- A second copy of bytes 1 and 2 of the right half of the block is made, from the copies of bytes 1 through 4 of the right half of the block which were used as the input to the f-function.
- Byte 1 of the 128-bit round f-function output is XORed with the second copy of byte 1 of the right half of the block to produce a value used to index into key-dependent S-box SB12, without the second copy of byte 1 being changed for subsequent use.
- The value selected from S-box SB12 is then XORed with the second copy of byte 2 of the right half of the block, changing the second copy (but not the first copy).
- Byte 2 of the 128-bit f-function output is XORed with the copy of byte 2 of the right half of the block as modified. The result of this XOR is used as an index into key-dependent S-box SB12, while the copy of byte 2 of the right half of the block is not changed for subsequent use.
- The byte found in S-box SB12 in the previous step is XORed with the second copy of byte 1 of the right half of the block, changing the second copy (but not the first copy).
- Byte 3 of the 128-bit f-function output is XORed with the second copy of byte 1 of the right half of the block as modified. The result of this XOR is used as an index into key-dependent S-box SB12, while the second copy of byte 1 of the right half of the block is not changed for subsequent use.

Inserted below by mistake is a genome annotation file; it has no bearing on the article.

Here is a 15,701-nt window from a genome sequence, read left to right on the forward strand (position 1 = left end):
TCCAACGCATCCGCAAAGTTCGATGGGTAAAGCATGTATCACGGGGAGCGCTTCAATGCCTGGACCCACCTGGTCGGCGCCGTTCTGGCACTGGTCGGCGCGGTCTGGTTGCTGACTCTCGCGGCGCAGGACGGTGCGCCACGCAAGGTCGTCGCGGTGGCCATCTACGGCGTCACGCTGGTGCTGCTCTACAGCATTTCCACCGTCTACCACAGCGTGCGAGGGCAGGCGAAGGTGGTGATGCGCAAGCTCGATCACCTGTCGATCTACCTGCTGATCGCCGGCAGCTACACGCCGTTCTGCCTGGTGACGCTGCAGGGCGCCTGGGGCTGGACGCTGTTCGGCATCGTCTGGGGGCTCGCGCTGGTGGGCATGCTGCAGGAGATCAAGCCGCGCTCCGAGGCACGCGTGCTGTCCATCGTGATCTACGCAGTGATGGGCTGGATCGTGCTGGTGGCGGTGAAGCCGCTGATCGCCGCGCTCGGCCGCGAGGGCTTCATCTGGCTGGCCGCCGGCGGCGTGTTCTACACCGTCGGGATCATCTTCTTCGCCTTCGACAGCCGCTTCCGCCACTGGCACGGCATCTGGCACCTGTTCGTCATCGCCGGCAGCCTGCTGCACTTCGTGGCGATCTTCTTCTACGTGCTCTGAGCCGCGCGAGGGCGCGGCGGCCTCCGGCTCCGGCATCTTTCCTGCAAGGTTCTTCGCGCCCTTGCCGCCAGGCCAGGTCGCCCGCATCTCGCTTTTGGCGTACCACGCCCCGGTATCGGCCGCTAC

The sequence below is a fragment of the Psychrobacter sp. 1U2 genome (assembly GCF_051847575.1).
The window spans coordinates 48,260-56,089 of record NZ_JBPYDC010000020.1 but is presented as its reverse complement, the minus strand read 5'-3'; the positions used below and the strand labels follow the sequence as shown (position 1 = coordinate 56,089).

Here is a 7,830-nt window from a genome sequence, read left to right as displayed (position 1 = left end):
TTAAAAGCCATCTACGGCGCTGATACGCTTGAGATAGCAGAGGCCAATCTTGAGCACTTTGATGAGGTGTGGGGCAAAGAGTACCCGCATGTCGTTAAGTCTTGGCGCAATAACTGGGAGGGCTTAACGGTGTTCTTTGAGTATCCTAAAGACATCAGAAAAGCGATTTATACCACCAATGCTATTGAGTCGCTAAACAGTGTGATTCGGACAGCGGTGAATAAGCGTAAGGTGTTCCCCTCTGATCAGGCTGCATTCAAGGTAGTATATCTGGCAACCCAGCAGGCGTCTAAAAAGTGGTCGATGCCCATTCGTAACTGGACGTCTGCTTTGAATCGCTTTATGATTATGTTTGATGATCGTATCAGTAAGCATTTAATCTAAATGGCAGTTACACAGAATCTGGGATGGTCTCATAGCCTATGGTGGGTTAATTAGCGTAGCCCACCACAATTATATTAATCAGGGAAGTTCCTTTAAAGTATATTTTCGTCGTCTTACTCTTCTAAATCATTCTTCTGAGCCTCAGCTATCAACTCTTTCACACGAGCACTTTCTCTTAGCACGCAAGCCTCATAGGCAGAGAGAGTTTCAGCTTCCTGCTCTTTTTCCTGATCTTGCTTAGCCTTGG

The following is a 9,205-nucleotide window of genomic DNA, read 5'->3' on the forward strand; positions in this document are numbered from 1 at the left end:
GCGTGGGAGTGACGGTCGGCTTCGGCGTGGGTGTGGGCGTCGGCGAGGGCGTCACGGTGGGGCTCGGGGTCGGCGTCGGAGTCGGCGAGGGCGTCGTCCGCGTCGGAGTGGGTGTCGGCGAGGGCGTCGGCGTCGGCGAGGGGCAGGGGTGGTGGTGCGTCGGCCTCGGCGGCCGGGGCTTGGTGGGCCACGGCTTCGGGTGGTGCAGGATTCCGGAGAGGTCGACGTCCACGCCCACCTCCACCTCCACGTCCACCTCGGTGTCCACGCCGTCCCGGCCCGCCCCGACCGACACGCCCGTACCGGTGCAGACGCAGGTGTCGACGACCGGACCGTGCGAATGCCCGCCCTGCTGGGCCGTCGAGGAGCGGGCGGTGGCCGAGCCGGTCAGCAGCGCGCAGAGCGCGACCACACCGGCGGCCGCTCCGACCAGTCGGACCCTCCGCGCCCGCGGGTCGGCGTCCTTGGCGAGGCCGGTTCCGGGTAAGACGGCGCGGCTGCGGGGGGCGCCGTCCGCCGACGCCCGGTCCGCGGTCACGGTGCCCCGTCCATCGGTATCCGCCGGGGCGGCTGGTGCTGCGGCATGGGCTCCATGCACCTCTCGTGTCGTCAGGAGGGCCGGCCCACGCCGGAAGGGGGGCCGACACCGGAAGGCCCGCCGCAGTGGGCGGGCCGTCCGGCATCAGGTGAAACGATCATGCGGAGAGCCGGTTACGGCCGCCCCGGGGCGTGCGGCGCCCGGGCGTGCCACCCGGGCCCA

- The value selected from S-box SB12 is then XORed with the second copy of byte 2 of the right half of the block as modified.
- Byte 4 of the 128-bit f-function output is XORed with the second copy of byte 2 of the right half of the block as modified. The result of this XOR is used as an index into key-dependent S-box SB12, while the second copy of byte 2 of the right half of the block is not changed for subsequent use.
- The byte found in S-box SB12 in the previous step is XORed with the second copy of byte 1 of the right half of the block as modified.

- Then, the output of the f-function, the modified second copy of bytes 1 and
2 of the right half of the block, is applied to the original copies of bytes 3 and 4
of the right half of the block, modifying them for use as part of the output of the
32-bit wide f-function that forms part of the combiner, as follows:
- The XOR of byte 3 of the right half of the block and the modified second copy of byte 1 of the subblock are used to index into key-dependent S-box SB13. Byte 3 of the first copy of the right half of the block is not altered by this step.
- The byte found in S-box SB13 is XORed with byte 4 of the original copy of the right half of the block, modifying it for use as part of the output of the 32-bit wide f-function that forms part of the combiner.